Environmental Disasters of 2011
As the eventful year of 2011 draws to a close, the environmental front has had its share in the headlines. From disastrous earthquakes to calamitous hurricanes, take a look back at the year’s worst environmental disasters.
The first quarter of the year almost had a perfect monthly record of major environmental disasters around the world.
One after another, highly developed countries were hit with floods, mudslides, earthquakes, and tsunamis that were unusual in their intensity and magnitude.
Australia suffered from “biblical” floods that devastated more than 51 communities across the country in January. High intensity rainfall responsible for massive flooding across Australia has been linked to La Niña and weather changing patterns among other things. The intensity of the floods have resulted in billions of dollars in damage and loss of life despite officials’ efforts. In January, Brazil suffered from landslides and mudslides caused by heavy rainfall. Hundreds of people died in Rio de Janeiro and other parts of Brazil when they were swept away and suffocated by mudslides. The weather in both Brazil and Australia have been described as “extreme.”
New Zealand made headlines with a 6.3 magnitude earthquake that hit and devastated Christchurch in February. The earthquake claimed 181 lives and cost over 10 billion dollars in damages. In June and in the middle of rebuilding efforts, the region was hit by another series of earthquakes of the same magnitude and caused further damage. The series and magnitude of earthquakes were described as “geologically unusual,” as the region had a record of generally low seismic activity for thousands of years.
Japan was hit by major earthquakes that resulted in massive tsunamis in March and April, the worse of which reached a magnitude of 9.0 (Tōhoku, Japan). Almost 20,000 people were killed from the environmental disasters that shocked the nation and the world. Being one of the leading countries in technology, the tragedy inJapan was all the more sobering. It is yet another reminder that perhaps our grandest schemes and greatest ideas to arm against nature can simply collapse and leave us defenseless.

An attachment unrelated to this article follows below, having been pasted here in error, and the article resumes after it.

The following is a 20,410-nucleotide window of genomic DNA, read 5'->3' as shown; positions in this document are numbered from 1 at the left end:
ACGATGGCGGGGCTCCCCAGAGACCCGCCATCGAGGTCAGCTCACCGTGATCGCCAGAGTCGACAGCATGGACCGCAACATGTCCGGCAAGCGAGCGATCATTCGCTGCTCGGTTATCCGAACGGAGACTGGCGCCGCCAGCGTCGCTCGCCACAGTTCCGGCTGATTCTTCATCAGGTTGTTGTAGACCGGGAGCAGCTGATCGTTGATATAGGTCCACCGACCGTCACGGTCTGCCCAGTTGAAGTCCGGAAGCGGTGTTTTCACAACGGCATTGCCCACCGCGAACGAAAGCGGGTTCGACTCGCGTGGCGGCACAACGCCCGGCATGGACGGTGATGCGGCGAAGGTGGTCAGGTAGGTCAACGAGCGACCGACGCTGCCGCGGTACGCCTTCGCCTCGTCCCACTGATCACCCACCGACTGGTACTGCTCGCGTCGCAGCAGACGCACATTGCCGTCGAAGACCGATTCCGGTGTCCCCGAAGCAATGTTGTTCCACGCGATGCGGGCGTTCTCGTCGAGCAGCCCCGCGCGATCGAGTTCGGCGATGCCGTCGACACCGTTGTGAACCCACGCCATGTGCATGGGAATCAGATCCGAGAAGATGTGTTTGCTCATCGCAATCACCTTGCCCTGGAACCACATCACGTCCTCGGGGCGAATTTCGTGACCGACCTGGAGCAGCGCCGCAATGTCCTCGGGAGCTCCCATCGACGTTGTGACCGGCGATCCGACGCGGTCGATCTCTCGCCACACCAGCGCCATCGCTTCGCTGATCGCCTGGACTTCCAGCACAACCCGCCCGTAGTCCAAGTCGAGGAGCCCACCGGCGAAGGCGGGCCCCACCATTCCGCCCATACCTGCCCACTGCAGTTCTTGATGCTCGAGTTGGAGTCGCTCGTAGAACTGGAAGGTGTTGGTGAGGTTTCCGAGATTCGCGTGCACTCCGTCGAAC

In April the tornado frequency in United States set a new record of 748 tornadoes in a single month. The tornadoes that swept across central US claimed more than 500 lives and left 24 billion dollars in damage. Hurricane Irene and the Tornado which hit Joplin Missouri made headlines as they left extensive damage and loss of lives across the US.
The worst drought in sixty years (as reported by the UN) continues to devastate East Africa and affects more than 10 million people. Similarly, China faces a dry spell that might mean fewer water supplies for 14 million of its citizens.
Oil spills around the globe contaminated oceans and put marine life at risk. A cargo ship ran aground in New Zealand and spilled oil from its fuel tanks onto the beach. One of Shell company’s pipelines leaked creating a 30 mile oil slick into the Gulf Coast. Even worse, a 324 sq. mile oil spill was discovered in Bohai Bay,China, after a month of successful cover up. An oil spill from a pipeline also leaked into the Alaskan tundra.
And just a few days before Christmas, the Philippines woke up to horrific news of sudden flash floods that occurred overnight in the Mindanao area. More than 1,200 people were killed as waters rose to 11 feet in less than an hour, brought on by heavy and sudden rainfall. Another thousand residents were reported missing in the aftermath. Entire towns were transformed into muddy ghost towns, as at least a hundred thousand people were evacuated from the sites. Residents tried to celebrate Christmas beside mass graves prepared for the unclaimed victims. Again, the area was not one to experience tropical cyclones in the nation’s history. Illegal logging is also being investigated as an additional cause to the environmental disaster.
2012 has already gained a reputation for itself as a dooms year among many.
For the environmental refugees of the disasters of 2011, that might be a little hard to believe in light of their present suffering.
The question persists into the coming new year: Are these environmental disasters a natural result of normal global patterns, or are they caused directly/indirectly by human activities?
Take time to learn the lessons that can be gleaned from the environmental disasters of 2011, and enter the new year with a better understanding and perspective of the global environmental situation.
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